(The issue is about the keys that denote the emittants (like CO2, NO2, NOx). These used to be enums (and everything that was not in the enum was ignored); this was changed some time ago to an approach that took all the emittants from the hbefa files and just passed them through.)
I am wondering if it is a totally stupid idea to go back to enums?
I can see the advantage of "just passing through what is in the input file". Yet, as we note, this causes problems downstream, as
one needs to downstream write code that hedges against spelling variants (e.g. "CO2(total)" vs "CO2_TOTAL"), and
we note that not everything can actually be processed in downstream code (e.g. https://github.com/matsim-org/matsim-code-examples/issues/186).
Also, I don't think that we have this anywhere else in MATSim: We have free-from activity types and modes, but they are registered in the config file first.
Having free form keys to me also feels like a python way of coding, not Java.
Sometimes, a nice idea does not fly. Is it maybe time to admit that this idea did not fly, and go back?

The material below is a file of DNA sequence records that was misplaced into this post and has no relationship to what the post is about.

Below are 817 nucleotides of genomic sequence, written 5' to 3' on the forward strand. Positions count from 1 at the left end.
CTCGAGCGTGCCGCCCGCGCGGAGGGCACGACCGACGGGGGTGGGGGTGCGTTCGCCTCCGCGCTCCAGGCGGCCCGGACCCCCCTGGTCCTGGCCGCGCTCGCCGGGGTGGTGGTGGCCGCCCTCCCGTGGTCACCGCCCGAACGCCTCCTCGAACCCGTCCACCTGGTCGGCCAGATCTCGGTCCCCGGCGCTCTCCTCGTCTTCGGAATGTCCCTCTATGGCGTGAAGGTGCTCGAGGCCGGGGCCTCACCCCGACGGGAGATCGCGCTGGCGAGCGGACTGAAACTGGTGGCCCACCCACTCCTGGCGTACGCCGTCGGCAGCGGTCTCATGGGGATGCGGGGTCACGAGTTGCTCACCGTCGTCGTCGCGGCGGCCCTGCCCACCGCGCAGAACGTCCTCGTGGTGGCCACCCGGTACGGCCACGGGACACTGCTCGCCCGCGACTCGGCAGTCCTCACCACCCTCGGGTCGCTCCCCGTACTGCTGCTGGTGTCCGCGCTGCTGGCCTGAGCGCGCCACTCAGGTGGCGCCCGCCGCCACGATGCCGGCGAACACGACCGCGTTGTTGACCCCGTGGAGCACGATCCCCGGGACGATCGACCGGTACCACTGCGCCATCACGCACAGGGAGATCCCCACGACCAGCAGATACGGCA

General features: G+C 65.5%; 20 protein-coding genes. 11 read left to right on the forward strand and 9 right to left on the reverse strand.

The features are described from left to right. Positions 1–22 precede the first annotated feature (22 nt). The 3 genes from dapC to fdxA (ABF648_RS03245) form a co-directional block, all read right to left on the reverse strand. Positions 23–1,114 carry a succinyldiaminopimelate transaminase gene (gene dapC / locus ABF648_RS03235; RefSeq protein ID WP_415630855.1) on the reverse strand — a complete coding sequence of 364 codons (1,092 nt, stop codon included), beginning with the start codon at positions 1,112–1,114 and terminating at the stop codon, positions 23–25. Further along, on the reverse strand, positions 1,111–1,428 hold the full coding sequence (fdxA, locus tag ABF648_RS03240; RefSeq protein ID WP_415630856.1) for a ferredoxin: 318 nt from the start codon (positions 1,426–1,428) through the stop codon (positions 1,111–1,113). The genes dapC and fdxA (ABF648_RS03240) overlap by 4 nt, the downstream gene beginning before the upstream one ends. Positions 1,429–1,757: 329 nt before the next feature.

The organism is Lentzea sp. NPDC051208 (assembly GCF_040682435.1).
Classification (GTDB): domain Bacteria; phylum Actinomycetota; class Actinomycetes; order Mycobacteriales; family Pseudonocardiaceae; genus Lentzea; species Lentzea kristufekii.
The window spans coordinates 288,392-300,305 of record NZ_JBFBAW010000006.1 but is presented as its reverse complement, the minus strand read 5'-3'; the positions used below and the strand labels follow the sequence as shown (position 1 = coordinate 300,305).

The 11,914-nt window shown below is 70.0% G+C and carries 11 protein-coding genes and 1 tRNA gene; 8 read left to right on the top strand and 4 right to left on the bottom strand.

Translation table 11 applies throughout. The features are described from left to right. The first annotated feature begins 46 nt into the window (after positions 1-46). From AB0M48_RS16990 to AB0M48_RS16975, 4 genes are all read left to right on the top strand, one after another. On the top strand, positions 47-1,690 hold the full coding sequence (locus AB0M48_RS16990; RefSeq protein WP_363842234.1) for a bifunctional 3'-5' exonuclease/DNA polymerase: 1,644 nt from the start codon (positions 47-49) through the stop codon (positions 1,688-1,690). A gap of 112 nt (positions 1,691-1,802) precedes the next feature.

I am perfectly fine with going back to enums. For what it is worth, I also recall picking up some discrepancies between naming conventions between HBEFA 3.3 and 3.4. And now, I think, we are on version 4.1 - so we may just want to keep backward compatibility in mind.
I’m not deeply into the needs of emissions modelling. But it worked very well a few years ago when I integrated it into Via, but didn’t so recently when I had to prepare it again for a tutorial. Thus, I’m also in favor of going back to the more stable enums.
I haven’t worked with the code for ages now, but my decision back then to use enums was because I found it to be a lot more stable going through data prep, calculations, post-processing. And I only had one version of HBEFA
So in general: +1 for going back to enums (without having the full picture here).
Wondering if one could use protobuf schema to auto-generate classes, maybe even further downstream?